Igbo, the worst enemy to Igbo

Agitation for the state of Biafra
Luke Onyekakeyah

By Dr. Luke Onyekakeyah

It is worrisome that at a time when the elite in the South-East are expected to rise up and take a definite stand on the issue of Biafra, some people, instead, are playing to the gallery and by so doing not helping matters. Fuelling the matter with intent to escalate it is not in the national interest.

WHEN the Jewish prophet, Micah (740-670 BC) declared that, “A man’s enemies are the men of his own household,” Micah 7:6, he foresaw what would be the greatest undoing of any man, which are the people around him. If you are not ruined by those around you whom you trust much, you will live long. Those far away from you, who don’t know your secrets, can hardly harm you. The enemy is there with you, they are those closest to you.

It is in the same vein that the greatest man that ever lived, Jesus Christ, also declared that, “If a kingdom is divided against itself, that kingdom cannot stand.” This again boils down to those around you, those you think you’re working with, or working for. Those you think should identify with you and join in your cause.

It is worrisome that at a time when the elite in the South-East are expected to rise up and take a definite stand on the issue of Biafra, some people, instead, are playing to the gallery and by so doing not helping matters. Fuelling the matter with intent to escalate it is not in the national interest.

Nigeria’s present narrative is warped. The undeniable truth is that there is mass discontent across the federation due to structural imbalance. Whether one is in the East, West, North or South, the feeling is the same. There is a problem that needs to be resolved. Unfortunately, because the country is living in denial the problem is not addressed. Consequently, different sections of the country take it upon themselves to deal with the problem in their own way.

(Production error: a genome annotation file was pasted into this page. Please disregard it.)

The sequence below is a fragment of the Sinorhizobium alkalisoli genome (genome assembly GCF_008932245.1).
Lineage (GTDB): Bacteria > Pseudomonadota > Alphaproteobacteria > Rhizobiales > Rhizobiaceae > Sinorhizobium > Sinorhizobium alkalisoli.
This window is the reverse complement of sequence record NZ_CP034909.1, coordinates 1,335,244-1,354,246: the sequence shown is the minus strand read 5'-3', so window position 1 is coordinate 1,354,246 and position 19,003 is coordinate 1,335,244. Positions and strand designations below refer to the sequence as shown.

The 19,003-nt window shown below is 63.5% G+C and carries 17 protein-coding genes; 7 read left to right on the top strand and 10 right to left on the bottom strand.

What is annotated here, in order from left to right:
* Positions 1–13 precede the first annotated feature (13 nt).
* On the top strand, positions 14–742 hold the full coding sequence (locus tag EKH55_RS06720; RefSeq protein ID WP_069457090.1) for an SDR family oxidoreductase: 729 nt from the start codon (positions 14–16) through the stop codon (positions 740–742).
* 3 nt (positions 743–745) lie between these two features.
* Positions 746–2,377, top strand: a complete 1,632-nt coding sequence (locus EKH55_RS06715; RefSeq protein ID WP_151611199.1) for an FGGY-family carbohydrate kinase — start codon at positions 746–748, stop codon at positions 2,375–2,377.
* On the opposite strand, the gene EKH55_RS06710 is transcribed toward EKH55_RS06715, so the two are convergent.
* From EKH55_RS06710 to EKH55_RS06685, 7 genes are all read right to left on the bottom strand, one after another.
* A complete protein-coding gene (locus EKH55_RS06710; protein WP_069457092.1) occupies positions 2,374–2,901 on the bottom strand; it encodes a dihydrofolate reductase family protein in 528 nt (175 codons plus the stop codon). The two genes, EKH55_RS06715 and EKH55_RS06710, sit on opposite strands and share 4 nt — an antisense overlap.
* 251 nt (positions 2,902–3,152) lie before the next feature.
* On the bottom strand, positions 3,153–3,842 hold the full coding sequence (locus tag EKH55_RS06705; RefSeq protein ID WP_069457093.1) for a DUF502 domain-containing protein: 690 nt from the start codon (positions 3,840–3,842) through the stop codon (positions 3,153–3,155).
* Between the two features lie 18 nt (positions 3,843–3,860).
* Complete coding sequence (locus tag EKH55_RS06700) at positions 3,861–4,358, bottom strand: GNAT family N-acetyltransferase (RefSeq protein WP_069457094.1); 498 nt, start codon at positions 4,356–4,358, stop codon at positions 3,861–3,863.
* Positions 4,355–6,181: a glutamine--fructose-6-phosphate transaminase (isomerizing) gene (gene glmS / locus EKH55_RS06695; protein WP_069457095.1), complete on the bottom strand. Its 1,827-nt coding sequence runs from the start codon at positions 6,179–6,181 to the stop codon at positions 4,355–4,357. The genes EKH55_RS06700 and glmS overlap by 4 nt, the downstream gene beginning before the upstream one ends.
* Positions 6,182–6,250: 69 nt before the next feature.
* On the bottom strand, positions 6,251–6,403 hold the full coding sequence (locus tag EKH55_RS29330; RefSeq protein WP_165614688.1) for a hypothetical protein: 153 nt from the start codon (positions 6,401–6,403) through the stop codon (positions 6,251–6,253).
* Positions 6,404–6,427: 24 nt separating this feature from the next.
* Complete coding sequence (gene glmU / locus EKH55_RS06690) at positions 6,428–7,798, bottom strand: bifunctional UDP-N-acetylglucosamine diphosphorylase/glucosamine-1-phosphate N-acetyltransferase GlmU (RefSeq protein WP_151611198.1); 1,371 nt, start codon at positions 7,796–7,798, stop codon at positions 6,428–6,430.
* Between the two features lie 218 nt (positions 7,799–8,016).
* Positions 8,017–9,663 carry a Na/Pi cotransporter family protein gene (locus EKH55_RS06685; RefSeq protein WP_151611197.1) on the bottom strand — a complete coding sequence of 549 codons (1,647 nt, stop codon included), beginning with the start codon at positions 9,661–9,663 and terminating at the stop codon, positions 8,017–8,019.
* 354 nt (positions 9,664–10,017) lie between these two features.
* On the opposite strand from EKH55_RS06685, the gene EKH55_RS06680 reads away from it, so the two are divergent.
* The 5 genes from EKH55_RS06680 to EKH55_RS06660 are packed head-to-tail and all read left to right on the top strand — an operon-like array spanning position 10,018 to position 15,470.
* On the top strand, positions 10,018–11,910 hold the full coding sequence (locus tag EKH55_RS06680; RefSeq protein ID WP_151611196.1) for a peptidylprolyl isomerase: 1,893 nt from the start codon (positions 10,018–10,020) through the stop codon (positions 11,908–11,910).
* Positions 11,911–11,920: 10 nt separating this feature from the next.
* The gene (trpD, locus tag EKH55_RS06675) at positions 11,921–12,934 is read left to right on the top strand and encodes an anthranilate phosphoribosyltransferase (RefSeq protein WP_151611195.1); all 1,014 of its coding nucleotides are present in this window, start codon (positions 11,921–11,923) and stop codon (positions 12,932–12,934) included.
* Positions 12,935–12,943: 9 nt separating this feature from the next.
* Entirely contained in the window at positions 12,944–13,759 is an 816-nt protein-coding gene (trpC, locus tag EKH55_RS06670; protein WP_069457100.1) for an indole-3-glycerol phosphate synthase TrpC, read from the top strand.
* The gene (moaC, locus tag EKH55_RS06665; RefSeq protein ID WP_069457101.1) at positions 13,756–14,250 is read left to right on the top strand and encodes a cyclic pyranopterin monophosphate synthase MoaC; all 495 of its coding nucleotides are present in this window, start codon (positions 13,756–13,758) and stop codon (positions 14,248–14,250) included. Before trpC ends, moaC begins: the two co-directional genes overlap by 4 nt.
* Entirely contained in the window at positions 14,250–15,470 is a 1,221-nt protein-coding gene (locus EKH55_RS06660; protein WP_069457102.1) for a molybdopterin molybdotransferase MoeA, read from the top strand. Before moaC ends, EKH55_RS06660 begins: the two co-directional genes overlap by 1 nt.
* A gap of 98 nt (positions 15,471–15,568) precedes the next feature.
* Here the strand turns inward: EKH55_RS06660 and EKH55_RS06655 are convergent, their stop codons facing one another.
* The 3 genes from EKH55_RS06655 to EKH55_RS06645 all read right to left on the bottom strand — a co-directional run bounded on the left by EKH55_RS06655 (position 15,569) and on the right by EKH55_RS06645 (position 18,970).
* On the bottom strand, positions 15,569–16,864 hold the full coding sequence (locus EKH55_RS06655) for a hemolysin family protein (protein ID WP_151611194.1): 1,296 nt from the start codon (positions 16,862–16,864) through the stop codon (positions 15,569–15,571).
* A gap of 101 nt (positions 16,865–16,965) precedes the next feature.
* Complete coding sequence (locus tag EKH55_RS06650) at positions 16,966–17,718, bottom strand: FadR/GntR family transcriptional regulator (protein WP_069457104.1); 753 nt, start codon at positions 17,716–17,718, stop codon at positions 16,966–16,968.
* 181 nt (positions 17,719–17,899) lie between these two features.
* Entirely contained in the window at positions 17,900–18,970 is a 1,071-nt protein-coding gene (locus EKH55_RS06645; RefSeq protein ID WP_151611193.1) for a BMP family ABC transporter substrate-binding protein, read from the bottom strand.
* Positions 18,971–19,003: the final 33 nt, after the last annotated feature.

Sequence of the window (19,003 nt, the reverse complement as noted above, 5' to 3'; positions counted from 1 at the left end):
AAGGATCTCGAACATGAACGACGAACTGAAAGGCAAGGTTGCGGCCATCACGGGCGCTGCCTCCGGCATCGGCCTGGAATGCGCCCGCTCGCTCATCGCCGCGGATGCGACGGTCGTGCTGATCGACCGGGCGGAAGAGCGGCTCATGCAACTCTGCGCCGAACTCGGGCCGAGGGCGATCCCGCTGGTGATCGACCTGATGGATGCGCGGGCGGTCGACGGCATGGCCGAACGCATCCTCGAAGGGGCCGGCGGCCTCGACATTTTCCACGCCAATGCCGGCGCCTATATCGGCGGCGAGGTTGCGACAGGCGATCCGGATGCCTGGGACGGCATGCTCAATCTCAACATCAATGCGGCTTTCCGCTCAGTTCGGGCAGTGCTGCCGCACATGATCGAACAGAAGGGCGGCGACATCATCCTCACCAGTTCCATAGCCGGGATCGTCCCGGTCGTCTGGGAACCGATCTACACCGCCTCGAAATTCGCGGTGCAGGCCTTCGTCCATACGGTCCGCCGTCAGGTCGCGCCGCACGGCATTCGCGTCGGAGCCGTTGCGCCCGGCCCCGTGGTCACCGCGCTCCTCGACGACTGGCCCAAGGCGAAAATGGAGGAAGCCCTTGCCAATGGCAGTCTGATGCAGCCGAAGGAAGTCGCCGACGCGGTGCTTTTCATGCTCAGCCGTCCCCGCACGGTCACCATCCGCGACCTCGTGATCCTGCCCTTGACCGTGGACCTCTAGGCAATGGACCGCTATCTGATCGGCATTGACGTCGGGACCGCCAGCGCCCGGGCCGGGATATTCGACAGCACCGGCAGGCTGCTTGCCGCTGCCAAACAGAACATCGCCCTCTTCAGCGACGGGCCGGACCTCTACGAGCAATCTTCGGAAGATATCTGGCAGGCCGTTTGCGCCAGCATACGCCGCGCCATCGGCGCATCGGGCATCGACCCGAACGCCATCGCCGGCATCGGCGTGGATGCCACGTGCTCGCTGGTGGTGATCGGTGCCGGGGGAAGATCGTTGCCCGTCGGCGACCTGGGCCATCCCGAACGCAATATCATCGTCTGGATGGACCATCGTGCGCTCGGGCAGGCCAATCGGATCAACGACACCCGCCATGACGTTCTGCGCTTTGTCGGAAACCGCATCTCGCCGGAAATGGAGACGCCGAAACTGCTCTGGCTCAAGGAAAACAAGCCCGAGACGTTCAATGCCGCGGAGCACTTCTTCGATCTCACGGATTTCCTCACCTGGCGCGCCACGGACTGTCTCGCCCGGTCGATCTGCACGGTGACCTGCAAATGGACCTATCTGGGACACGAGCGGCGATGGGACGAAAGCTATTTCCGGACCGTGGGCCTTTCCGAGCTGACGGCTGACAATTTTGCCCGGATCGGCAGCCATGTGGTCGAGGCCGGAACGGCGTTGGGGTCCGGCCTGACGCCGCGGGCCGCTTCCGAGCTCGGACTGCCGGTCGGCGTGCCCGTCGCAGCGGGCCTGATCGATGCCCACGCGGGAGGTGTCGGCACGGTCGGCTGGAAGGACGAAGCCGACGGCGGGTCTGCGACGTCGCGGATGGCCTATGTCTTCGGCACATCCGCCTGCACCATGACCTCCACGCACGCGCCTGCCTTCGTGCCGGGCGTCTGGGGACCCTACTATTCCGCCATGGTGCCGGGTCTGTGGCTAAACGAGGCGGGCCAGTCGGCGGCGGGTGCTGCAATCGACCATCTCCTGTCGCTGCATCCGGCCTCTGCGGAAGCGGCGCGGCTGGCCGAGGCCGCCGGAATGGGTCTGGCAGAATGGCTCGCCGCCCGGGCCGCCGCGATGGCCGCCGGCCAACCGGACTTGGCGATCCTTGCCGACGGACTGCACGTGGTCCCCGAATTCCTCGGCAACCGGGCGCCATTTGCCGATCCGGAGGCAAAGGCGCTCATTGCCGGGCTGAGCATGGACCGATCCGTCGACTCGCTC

The militancy in the Niger Delta, the Boko Haram insurgency, the Fulani herdsmen brouhaha and the Biafra agitation are all attempts by different sections of the country to deal with the problem. While some take up arms and ammunition against the Federal Government to drive home their point, others, adopt more peaceful and non-violent approach.

Attempts have been made in the past by way of national conference to address the nagging issues to no avail. Rather than tackle the problem from the prism of the people, successive governments have toed the same path of ignoring the resolutions reached at those conferences. The problems persist.

Nigerians are among the most resilient of all peoples and are ready to live together in peace if the right atmosphere could be provided. The desire to have an economically viable and strong nation where life is meaningful without mass poverty applies is there. The Igbo are just one.

It is on that strength that I was pieced off, the other day, when a group that calls itself South East Peoples Assembly (SEPA), reportedly asked the Federal High Court in Abuja to revoke the bail it granted to the leader of the Indigenous People of Biafra (IPOB) and director of Radio Biafra, Mr. Nnamdi Kanu.